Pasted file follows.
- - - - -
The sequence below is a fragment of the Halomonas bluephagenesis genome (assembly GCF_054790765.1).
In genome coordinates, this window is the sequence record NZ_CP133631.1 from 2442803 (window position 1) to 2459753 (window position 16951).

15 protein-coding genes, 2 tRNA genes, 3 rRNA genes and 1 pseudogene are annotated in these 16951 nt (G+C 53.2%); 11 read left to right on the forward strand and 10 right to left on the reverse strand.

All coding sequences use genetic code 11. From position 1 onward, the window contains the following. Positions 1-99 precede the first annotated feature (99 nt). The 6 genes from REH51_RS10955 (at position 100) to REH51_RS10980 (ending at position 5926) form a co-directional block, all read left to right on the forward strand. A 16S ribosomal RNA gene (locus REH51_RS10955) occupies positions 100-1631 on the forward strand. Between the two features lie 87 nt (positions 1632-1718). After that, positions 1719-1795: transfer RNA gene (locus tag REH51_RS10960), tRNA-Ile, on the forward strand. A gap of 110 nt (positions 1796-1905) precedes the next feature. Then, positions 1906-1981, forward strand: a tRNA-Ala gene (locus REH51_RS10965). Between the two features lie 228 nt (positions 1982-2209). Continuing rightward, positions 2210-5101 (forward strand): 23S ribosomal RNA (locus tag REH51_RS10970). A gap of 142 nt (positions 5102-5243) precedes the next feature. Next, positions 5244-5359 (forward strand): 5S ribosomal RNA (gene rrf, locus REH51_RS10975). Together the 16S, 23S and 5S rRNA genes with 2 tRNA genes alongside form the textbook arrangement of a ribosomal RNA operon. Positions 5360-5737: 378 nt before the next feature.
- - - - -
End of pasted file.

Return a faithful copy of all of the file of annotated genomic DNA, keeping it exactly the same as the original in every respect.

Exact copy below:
The sequence below is a fragment of the Halomonas bluephagenesis genome (assembly GCF_054790765.1).
In genome coordinates, this window is the sequence record NZ_CP133631.1 from 2442803 (window position 1) to 2459753 (window position 16951).

15 protein-coding genes, 2 tRNA genes, 3 rRNA genes and 1 pseudogene are annotated in these 16951 nt (G+C 53.2%); 11 read left to right on the forward strand and 10 right to left on the reverse strand.

All coding sequences use genetic code 11. From position 1 onward, the window contains the following. Positions 1-99 precede the first annotated feature (99 nt). The 6 genes from REH51_RS10955 (at position 100) to REH51_RS10980 (ending at position 5926) form a co-directional block, all read left to right on the forward strand. A 16S ribosomal RNA gene (locus REH51_RS10955) occupies positions 100-1631 on the forward strand. Between the two features lie 87 nt (positions 1632-1718). After that, positions 1719-1795: transfer RNA gene (locus tag REH51_RS10960), tRNA-Ile, on the forward strand. A gap of 110 nt (positions 1796-1905) precedes the next feature. Then, positions 1906-1981, forward strand: a tRNA-Ala gene (locus REH51_RS10965). Between the two features lie 228 nt (positions 1982-2209). Continuing rightward, positions 2210-5101 (forward strand): 23S ribosomal RNA (locus tag REH51_RS10970). A gap of 142 nt (positions 5102-5243) precedes the next feature. Next, positions 5244-5359 (forward strand): 5S ribosomal RNA (gene rrf, locus REH51_RS10975). Together the 16S, 23S and 5S rRNA genes with 2 tRNA genes alongside form the textbook arrangement of a ribosomal RNA operon. Positions 5360-5737: 378 nt before the next feature.